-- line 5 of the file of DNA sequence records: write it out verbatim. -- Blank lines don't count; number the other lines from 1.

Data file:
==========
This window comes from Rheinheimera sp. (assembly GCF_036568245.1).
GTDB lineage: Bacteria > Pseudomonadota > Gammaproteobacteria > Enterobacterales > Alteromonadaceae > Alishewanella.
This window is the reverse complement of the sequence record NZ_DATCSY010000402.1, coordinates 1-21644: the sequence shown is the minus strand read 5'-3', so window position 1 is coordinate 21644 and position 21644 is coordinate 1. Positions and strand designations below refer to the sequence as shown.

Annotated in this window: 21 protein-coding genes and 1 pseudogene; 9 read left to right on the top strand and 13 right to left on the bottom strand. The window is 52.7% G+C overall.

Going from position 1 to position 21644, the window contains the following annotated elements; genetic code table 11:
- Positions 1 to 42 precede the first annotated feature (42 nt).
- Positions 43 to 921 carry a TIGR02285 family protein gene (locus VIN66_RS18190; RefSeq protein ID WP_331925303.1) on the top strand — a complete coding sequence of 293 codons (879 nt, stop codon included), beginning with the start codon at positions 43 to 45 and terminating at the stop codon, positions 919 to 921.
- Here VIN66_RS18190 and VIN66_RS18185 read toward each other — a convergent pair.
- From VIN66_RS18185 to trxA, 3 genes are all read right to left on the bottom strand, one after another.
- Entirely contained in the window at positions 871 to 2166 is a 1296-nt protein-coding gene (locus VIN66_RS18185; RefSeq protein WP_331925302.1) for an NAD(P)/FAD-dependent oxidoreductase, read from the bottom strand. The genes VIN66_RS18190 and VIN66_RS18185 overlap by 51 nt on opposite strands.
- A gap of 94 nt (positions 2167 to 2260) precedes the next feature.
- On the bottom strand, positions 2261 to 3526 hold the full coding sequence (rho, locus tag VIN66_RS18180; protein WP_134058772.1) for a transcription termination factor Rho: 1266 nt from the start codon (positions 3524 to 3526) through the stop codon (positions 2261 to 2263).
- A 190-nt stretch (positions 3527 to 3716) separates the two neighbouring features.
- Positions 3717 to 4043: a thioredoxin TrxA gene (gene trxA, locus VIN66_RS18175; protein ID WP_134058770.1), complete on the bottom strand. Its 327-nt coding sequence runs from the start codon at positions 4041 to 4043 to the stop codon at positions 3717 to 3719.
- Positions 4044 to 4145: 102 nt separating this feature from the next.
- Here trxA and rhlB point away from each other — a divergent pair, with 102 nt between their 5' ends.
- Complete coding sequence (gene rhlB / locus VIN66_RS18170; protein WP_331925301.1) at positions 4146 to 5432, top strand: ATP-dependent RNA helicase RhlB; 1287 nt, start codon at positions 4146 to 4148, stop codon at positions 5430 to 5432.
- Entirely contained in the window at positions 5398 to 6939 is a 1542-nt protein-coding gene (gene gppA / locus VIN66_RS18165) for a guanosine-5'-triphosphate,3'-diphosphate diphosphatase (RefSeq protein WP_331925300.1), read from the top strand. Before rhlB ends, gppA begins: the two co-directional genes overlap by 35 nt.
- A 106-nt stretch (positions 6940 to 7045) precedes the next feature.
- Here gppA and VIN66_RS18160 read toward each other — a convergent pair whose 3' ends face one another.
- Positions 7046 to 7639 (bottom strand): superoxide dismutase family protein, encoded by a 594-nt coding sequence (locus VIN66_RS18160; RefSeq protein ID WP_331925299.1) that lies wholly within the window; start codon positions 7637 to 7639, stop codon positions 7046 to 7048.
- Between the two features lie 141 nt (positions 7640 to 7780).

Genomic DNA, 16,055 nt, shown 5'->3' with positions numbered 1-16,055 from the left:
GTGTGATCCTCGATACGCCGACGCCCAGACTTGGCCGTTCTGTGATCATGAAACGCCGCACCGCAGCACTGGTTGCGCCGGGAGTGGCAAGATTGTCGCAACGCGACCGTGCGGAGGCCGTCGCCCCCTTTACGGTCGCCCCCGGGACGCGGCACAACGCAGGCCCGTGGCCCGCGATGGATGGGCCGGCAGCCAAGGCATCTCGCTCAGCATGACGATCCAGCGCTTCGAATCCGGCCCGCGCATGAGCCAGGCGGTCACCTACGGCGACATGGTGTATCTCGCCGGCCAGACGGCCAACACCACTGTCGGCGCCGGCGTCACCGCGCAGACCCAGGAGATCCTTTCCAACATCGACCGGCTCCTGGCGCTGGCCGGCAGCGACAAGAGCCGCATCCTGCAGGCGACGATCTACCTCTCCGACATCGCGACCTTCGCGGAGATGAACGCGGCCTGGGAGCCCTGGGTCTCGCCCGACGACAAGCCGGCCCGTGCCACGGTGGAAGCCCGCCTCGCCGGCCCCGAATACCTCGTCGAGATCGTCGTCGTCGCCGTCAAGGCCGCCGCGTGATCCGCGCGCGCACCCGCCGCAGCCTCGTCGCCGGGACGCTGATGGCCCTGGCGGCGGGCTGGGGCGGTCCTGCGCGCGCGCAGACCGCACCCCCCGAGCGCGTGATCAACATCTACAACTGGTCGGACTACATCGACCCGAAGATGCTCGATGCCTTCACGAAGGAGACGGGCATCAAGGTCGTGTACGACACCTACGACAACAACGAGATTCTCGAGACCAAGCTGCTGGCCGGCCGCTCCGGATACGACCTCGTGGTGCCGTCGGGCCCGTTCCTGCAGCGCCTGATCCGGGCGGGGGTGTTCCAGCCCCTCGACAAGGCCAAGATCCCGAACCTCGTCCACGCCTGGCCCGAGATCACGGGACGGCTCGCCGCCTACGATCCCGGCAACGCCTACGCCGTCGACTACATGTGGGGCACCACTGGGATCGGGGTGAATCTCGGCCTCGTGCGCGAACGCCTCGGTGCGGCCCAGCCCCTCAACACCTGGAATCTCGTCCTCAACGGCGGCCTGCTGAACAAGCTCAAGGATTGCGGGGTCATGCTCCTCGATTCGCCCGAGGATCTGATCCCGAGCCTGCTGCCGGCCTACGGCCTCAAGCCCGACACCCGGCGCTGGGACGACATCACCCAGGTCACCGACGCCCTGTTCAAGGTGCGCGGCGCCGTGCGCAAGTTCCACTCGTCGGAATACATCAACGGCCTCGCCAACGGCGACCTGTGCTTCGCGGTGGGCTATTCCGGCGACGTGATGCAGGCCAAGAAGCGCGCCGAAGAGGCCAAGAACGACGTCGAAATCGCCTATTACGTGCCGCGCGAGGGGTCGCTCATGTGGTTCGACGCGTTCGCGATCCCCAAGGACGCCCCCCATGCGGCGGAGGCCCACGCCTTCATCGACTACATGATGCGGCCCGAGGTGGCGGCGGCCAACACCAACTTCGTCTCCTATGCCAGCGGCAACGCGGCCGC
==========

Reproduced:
Going from position 1 to position 21644, the window contains the following annotated elements; genetic code table 11: